China’s economic rise and consequent demand for a reliable and steady supply of inexpensive natural resources have led to a rapid increase in Chinese foreign direct investment stretching all the way to Africa and Latin America. Southeast Asia's Mekong region is no exception to that trend. This study highlights China's emerging role in finance and trade in three selected Mekong region countries (Cambodia, Laos and Vietnam). The focus is on investments in the agribusiness, hydropower and mining industries where Chinese companies and banks are steadily gaining influence in the region.
The Chinese government provides considerable foreign aid to Cambodia, Laos and Vietnam, often without any major conditions attached. With the exception of hydropower projects in Cambodia, China’s aid is not usually linked to the agribusiness, hydropower and mining sectors, but rather focuses on infrastructure, education and construction.
China’s trade structure with Cambodia, Laos and Vietnam is presently dominated by China’s imports of natural resources and exports of manufactured goods. This stands in marked contrast to the structure of trade between China and some other Southeast Asian countries, such as Malaysia, the Philippines and Thailand, where the trade structure is more complex and exports to China are less resource-intensive.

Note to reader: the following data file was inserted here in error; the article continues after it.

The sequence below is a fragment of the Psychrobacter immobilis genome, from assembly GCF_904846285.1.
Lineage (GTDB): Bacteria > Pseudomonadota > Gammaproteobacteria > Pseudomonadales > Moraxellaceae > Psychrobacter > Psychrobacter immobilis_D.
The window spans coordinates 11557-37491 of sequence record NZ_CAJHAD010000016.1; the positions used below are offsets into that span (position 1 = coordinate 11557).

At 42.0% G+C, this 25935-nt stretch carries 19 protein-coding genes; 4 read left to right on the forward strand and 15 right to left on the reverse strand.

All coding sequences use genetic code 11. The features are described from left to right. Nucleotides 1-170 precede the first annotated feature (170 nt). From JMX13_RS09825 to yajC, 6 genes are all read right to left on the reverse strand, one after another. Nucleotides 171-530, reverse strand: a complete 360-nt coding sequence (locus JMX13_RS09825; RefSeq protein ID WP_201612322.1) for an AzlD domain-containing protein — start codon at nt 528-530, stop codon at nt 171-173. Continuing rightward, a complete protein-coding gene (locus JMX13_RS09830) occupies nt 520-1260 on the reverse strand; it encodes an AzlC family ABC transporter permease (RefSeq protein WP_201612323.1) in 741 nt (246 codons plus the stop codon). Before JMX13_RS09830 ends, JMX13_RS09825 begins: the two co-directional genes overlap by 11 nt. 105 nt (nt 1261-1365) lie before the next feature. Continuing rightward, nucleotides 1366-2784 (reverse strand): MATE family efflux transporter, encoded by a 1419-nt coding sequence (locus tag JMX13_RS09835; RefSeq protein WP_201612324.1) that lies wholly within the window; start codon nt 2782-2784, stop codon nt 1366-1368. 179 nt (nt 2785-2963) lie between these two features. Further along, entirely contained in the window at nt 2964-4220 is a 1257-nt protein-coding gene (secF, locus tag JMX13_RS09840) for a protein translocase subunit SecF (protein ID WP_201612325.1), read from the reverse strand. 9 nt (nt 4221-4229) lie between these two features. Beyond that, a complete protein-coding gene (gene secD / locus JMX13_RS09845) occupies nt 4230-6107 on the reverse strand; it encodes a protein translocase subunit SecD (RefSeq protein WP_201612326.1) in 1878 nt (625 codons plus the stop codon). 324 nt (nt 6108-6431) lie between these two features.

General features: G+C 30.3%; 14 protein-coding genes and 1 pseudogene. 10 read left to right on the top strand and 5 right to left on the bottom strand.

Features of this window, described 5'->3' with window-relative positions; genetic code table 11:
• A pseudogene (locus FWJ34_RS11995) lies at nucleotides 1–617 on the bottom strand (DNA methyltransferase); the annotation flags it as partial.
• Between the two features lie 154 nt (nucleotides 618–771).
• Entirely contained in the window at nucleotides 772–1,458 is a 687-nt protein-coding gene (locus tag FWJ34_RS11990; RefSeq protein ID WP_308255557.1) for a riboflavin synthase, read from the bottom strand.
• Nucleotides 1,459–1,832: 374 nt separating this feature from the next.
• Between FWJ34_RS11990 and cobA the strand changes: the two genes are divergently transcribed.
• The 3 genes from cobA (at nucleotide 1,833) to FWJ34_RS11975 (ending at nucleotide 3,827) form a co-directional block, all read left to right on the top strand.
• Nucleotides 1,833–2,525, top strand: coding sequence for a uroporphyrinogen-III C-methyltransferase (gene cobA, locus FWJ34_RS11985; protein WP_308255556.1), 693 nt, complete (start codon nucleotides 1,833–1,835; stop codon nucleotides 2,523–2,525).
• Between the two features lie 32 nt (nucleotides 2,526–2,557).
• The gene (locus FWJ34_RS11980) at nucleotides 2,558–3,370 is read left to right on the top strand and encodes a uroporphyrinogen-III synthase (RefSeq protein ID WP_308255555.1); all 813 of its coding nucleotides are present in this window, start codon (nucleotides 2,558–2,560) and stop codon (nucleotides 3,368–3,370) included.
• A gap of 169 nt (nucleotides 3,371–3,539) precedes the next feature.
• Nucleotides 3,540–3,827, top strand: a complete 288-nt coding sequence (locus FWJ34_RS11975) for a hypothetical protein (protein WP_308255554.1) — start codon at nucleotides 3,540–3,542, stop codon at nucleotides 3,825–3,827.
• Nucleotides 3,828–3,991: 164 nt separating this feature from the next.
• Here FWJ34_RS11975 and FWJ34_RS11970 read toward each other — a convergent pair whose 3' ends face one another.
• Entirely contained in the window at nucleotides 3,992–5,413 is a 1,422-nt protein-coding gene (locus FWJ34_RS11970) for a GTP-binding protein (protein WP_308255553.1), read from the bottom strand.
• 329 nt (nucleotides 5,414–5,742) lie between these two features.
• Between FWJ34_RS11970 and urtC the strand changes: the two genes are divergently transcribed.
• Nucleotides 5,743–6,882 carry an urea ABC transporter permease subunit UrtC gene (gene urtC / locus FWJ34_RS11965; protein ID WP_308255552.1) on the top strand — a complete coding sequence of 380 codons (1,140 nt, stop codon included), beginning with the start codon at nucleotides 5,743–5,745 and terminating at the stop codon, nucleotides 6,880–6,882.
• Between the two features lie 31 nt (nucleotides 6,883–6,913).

The principal difference among the three countries in their relationship with China is in the relative importance of investment and trade. China is the leading investor in Cambodia and Laos, while for Vietnam, trade with China, its largest trading partner, is most significant. Vietnam is itself emerging as an investor in natural resources in Cambodia and Laos.
Chinese state-owned enterprises are becoming major investment players in the region, fuelling natural resources extraction in Cambodia, Laos and Vietnam. They dominate hydropower projects and provide an important source of investment capital for agricultural inputs in the two countries in Cambodia and Laos, and are beginning to invest in mineral exploitation in all three countries.
China is starting to make efforts to improve its profile in the international arena by showing its willingness to take on board international best practices, public participation strategies and green credit policies, among others. However, many of the mainly state-owned Chinese companies operating in the mining and hydropower sectors continue to have a poor social and environmental track record abroad.
China has the opportunity to become a global leader in environmentally and socially sustainable investment by carefully monitoring Chinese overseas investments, strengthening its own investment regulations and adopting international best practices and principles.
The onus cannot be on China alone. China will need to partner with governments within the countries it operates in order to help resource providers strengthen their own regulations, which does not necessarily have to come at the expense of investment inflows.